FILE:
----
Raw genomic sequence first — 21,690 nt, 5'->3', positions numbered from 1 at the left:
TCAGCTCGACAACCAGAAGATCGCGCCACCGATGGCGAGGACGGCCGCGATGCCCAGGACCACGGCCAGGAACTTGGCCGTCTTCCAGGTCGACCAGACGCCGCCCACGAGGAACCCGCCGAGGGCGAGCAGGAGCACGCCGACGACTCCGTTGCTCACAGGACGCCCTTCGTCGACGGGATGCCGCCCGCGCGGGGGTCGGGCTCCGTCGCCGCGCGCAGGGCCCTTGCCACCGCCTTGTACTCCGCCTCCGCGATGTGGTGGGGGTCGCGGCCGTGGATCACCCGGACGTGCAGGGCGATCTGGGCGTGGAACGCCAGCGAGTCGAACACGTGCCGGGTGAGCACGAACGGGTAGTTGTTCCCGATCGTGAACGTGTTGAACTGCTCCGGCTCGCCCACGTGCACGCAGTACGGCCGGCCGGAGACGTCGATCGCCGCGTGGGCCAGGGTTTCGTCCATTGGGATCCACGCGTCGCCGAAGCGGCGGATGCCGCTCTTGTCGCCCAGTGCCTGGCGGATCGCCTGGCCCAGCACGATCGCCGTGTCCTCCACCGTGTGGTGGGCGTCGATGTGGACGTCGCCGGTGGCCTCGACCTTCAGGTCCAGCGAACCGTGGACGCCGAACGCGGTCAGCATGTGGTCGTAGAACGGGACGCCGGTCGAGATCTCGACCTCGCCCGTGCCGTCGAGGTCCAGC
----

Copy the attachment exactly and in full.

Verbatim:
Raw genomic sequence first — 21,690 nt, 5'->3', positions numbered from 1 at the left:
TCAGCTCGACAACCAGAAGATCGCGCCACCGATGGCGAGGACGGCCGCGATGCCCAGGACCACGGCCAGGAACTTGGCCGTCTTCCAGGTCGACCAGACGCCGCCCACGAGGAACCCGCCGAGGGCGAGCAGGAGCACGCCGACGACTCCGTTGCTCACAGGACGCCCTTCGTCGACGGGATGCCGCCCGCGCGGGGGTCGGGCTCCGTCGCCGCGCGCAGGGCCCTTGCCACCGCCTTGTACTCCGCCTCCGCGATGTGGTGGGGGTCGCGGCCGTGGATCACCCGGACGTGCAGGGCGATCTGGGCGTGGAACGCCAGCGAGTCGAACACGTGCCGGGTGAGCACGAACGGGTAGTTGTTCCCGATCGTGAACGTGTTGAACTGCTCCGGCTCGCCCACGTGCACGCAGTACGGCCGGCCGGAGACGTCGATCGCCGCGTGGGCCAGGGTTTCGTCCATTGGGATCCACGCGTCGCCGAAGCGGCGGATGCCGCTCTTGTCGCCCAGTGCCTGGCGGATCGCCTGGCCCAGCACGATCGCCGTGTCCTCCACCGTGTGGTGGGCGTCGATGTGGACGTCGCCGGTGGCCTCGACCTTCAGGTCCAGCGAACCGTGGACGCCGAACGCGGTCAGCATGTGGTCGTAGAACGGGACGCCGGTCGAGATCTCGACCTCGCCCGTGCCGTCGAGGTCCAGC